Fifth Sunday of Easter

Last week Andrew led us through a section of the Farewell Discourse, where Jesus is saying goodbye to his disciples, his friends with whom he has journeyed for the last several years of his life. And those few years must have felt like an eternity, as they were filled with some crazy events... people being healed from all sorts of physical ailments, arguments with religious leaders, times of teaching that reshaped how they see their life and God, and the raising of a friend from the dead. The years held for them conversations on roads and around the table in which Jesus spoke identity straight into their souls; he took time to raise them up and to stand them firmly in who there truly are, in him.

I remember summer after summer of leaving Young Life camp, saying goodbye both to new friends and -- in a sense -- to the space in which so many good experiences were held. All that was left was the memory of what had taken place within me and the pain of leaving it behind. I imagine that I have now experienced one millionth of what the disciples were feeling that day as Jesus told them goodbye. How could you ever move on after this man? Jesus brought them into experience after experience of seeing the love and power of God made manifest both in them and in those around them. How does one say 'goodbye' to that?

Seemingly, with great distress and anxiety. Because that's what we see in the hearts of the disciples. And I find this so deeply human and so core to what our hearts are made of, because they are frightened, and the trouble in their souls is directed to two of our core needs that we have as people. For they respond to Jesus' departure with a cry and a deep longing. The cry is that they could see God, the one who made them, who holds their life in his hands. The longing is one for home, a place to truly belong, where they could be safe and secure.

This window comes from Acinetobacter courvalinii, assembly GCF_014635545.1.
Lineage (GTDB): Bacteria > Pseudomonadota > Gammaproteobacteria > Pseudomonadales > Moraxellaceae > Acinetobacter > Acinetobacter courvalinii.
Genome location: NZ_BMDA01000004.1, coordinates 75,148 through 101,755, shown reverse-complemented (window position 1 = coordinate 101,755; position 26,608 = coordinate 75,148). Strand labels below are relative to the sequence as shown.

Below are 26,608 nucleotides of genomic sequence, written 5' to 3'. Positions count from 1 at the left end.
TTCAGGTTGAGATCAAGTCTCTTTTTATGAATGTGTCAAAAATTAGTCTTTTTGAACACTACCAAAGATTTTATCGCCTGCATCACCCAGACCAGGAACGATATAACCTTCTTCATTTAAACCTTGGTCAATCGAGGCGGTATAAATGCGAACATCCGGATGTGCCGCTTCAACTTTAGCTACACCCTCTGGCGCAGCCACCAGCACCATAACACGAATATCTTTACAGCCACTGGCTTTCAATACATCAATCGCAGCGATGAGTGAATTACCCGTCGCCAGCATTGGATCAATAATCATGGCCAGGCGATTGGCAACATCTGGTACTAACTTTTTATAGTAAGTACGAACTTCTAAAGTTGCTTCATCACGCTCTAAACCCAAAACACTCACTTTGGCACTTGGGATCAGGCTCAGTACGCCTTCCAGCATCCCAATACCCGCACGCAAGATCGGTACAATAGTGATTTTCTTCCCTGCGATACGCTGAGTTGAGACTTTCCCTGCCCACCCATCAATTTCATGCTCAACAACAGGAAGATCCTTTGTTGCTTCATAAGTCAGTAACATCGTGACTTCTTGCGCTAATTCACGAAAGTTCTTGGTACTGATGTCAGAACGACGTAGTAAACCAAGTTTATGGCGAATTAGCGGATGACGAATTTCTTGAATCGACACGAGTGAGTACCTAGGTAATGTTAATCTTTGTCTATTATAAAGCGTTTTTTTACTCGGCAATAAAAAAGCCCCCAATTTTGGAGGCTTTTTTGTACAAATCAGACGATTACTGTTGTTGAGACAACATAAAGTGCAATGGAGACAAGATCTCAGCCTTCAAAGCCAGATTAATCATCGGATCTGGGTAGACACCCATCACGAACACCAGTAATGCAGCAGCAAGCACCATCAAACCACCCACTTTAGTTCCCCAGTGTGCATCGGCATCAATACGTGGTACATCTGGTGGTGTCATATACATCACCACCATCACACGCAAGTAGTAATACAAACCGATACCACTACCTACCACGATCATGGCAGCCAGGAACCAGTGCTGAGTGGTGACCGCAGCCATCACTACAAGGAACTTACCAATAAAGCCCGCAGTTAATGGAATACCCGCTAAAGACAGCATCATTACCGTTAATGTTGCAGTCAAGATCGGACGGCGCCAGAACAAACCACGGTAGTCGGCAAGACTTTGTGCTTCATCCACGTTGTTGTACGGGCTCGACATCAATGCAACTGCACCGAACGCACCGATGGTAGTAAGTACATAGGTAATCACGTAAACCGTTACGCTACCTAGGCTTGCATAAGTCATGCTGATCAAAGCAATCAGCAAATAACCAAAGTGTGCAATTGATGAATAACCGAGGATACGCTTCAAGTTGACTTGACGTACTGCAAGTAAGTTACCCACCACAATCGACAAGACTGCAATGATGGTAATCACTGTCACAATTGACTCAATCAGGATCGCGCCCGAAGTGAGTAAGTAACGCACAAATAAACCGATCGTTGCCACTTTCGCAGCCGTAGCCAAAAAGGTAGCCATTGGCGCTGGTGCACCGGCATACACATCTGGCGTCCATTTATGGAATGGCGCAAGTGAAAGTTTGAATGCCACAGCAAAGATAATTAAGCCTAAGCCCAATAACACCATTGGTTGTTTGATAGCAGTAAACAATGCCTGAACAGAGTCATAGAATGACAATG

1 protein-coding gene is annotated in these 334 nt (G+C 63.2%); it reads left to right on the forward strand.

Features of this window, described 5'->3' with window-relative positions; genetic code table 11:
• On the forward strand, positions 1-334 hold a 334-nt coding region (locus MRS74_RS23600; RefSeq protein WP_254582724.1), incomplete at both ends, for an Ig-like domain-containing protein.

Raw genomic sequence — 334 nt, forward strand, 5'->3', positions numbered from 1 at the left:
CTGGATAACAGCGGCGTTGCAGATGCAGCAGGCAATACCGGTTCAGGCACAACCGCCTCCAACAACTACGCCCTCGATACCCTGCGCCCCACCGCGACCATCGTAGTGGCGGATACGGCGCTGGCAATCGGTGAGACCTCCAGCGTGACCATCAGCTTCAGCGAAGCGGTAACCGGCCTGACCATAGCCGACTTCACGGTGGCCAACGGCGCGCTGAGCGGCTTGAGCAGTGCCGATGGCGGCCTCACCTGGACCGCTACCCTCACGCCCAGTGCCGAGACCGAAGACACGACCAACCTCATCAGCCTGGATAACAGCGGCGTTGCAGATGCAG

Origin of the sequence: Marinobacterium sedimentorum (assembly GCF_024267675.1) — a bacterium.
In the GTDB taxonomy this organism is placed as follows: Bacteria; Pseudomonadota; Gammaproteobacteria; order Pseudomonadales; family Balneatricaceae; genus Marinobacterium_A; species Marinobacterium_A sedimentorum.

These two needs that are thrown at the feet of Jesus are so telling of what we are really made of, because no matter what one accomplishes or experiences or becomes, somewhere deep within us still lives this  cry and longing, to know our creator and to have a home. "Yes, we see now that you are leaving us, but still... can we see and know our creator? You're leaving us, and to where do we belong now?" To know God. To find home. The departure of their friend and Lord surfaces these needs to an even greater prominence than ever, and Jesus addresses them with words of truth, grace, and peace.

Simply, he tells them,"If you have seen me, you have seen God," and follows that with describing the home he is going to prepare for them. And the answer Jesus gives them of how to get there, how to find God and home: "I am the way, the truth and the life". Jesus is the answer to their troubled hearts. He himself. Not a map, not a theology, not a moral code. Jesus. Their friend, the one they have come to know, is himself the answer to their deepest cry and their deepest longing.

Jesus. Nothing and no one else can set peace into the troubled heart.

Let us find Jesus the way. Let us trust in him alone.

Grace and Peace to you,

-David